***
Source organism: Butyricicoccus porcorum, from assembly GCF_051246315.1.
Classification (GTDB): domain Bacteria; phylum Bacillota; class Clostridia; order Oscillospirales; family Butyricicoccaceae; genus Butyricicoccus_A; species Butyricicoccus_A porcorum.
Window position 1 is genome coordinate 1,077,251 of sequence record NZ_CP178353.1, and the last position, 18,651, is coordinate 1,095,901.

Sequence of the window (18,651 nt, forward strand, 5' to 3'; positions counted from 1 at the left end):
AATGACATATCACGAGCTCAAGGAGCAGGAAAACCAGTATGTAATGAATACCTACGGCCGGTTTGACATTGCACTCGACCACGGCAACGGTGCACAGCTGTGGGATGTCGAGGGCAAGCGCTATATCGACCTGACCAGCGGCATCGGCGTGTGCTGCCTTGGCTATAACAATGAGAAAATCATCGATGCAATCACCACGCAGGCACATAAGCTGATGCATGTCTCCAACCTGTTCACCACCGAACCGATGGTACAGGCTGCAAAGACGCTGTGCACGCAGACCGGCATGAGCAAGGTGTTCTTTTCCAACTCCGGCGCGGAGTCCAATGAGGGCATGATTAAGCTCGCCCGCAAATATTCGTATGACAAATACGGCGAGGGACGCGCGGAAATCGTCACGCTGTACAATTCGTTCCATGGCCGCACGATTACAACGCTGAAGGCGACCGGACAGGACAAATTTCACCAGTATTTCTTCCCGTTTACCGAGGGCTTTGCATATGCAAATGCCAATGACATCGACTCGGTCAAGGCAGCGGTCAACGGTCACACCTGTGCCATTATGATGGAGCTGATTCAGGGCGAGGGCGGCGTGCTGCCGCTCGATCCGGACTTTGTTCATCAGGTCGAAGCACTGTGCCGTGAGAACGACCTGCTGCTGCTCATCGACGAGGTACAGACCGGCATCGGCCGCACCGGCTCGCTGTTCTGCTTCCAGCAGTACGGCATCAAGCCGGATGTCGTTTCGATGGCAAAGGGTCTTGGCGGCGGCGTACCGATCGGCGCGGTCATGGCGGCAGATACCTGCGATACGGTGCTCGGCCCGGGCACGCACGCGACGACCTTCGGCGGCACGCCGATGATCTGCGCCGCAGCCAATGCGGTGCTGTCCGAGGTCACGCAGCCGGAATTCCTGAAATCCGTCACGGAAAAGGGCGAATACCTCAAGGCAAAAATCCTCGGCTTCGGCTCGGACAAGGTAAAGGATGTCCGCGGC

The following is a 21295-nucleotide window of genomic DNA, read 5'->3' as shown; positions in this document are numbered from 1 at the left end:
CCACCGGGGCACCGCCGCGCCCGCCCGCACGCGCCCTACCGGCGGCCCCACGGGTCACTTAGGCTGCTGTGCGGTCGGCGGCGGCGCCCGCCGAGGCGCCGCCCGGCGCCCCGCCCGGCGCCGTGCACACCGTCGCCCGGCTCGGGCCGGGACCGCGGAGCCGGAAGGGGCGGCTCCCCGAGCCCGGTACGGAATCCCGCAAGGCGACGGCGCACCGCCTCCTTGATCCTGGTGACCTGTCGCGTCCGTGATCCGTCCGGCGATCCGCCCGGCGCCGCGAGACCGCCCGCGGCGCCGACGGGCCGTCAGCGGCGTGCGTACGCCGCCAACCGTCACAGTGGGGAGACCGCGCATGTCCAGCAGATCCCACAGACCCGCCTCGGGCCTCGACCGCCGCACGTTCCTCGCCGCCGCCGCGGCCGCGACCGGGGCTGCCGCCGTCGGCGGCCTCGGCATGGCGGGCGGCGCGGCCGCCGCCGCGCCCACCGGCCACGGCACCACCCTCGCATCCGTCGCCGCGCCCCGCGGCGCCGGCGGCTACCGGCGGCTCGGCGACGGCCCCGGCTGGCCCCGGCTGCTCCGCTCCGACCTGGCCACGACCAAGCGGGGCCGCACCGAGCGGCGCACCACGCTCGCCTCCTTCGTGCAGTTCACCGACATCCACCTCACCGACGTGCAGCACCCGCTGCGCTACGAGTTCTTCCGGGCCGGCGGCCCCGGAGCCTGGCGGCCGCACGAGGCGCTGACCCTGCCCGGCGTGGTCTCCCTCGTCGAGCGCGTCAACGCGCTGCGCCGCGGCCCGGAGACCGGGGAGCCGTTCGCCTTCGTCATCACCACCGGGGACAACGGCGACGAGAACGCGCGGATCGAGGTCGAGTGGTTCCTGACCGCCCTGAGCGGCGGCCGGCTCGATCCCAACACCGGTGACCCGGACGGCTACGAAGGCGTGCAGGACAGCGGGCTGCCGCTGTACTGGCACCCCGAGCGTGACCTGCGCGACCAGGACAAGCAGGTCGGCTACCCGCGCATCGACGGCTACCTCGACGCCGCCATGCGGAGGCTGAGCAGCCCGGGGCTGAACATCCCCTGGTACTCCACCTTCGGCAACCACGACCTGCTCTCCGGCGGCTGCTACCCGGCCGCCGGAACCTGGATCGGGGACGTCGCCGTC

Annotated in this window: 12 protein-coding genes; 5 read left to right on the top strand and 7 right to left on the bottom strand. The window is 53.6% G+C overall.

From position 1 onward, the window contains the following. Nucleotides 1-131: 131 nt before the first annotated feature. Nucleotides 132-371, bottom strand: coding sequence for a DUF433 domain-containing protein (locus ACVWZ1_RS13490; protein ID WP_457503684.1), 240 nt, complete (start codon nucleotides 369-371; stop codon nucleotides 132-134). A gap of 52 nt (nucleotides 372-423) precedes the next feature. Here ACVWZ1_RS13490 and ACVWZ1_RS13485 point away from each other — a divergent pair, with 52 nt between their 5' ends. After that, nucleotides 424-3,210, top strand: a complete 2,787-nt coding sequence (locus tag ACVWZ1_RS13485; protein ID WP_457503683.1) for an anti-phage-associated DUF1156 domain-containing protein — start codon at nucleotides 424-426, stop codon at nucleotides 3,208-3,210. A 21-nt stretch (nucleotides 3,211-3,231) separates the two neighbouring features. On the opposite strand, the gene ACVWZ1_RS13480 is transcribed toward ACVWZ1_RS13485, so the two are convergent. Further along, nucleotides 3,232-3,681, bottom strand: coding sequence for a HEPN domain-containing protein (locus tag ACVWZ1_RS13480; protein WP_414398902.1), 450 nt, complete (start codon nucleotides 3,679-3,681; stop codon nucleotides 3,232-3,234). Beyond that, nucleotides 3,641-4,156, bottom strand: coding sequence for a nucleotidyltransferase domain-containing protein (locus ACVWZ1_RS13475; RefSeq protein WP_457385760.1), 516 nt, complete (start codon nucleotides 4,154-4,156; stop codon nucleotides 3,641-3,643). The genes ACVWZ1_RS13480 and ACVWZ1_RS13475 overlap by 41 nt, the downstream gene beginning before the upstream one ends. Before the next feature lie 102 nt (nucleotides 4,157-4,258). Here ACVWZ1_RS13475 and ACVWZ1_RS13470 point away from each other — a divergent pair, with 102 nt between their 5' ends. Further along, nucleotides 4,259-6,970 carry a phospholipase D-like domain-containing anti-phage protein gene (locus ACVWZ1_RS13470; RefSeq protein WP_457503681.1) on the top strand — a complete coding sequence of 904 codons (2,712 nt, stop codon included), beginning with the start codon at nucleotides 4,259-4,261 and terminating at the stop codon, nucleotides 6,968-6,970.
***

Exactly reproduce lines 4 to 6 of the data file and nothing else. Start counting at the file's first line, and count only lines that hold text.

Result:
Sequence of the window (18,651 nt, forward strand, 5' to 3'; positions counted from 1 at the left end):
AATGACATATCACGAGCTCAAGGAGCAGGAAAACCAGTATGTAATGAATACCTACGGCCGGTTTGACATTGCACTCGACCACGGCAACGGTGCACAGCTGTGGGATGTCGAGGGCAAGCGCTATATCGACCTGACCAGCGGCATCGGCGTGTGCTGCCTTGGCTATAACAATGAGAAAATCATCGATGCAATCACCACGCAGGCACATAAGCTGATGCATGTCTCCAACCTGTTCACCACCGAACCGATGGTACAGGCTGCAAAGACGCTGTGCACGCAGACCGGCATGAGCAAGGTGTTCTTTTCCAACTCCGGCGCGGAGTCCAATGAGGGCATGATTAAGCTCGCCCGCAAATATTCGTATGACAAATACGGCGAGGGACGCGCGGAAATCGTCACGCTGTACAATTCGTTCCATGGCCGCACGATTACAACGCTGAAGGCGACCGGACAGGACAAATTTCACCAGTATTTCTTCCCGTTTACCGAGGGCTTTGCATATGCAAATGCCAATGACATCGACTCGGTCAAGGCAGCGGTCAACGGTCACACCTGTGCCATTATGATGGAGCTGATTCAGGGCGAGGGCGGCGTGCTGCCGCTCGATCCGGACTTTGTTCATCAGGTCGAAGCACTGTGCCGTGAGAACGACCTGCTGCTGCTCATCGACGAGGTACAGACCGGCATCGGCCGCACCGGCTCGCTGTTCTGCTTCCAGCAGTACGGCATCAAGCCGGATGTCGTTTCGATGGCAAAGGGTCTTGGCGGCGGCGTACCGATCGGCGCGGTCATGGCGGCAGATACCTGCGATACGGTGCTCGGCCCGGGCACGCACGCGACGACCTTCGGCGGCACGCCGATGATCTGCGCCGCAGCCAATGCGGTGCTGTCCGAGGTCACGCAGCCGGAATTCCTGAAATCCGTCACGGAAAAGGGCGAATACCTCAAGGCAAAAATCCTCGGCTTCGGCTCGGACAAGGTAAAGGATGTCCGCGGC

The following is a 21295-nucleotide window of genomic DNA, read 5'->3' as shown; positions in this document are numbered from 1 at the left end: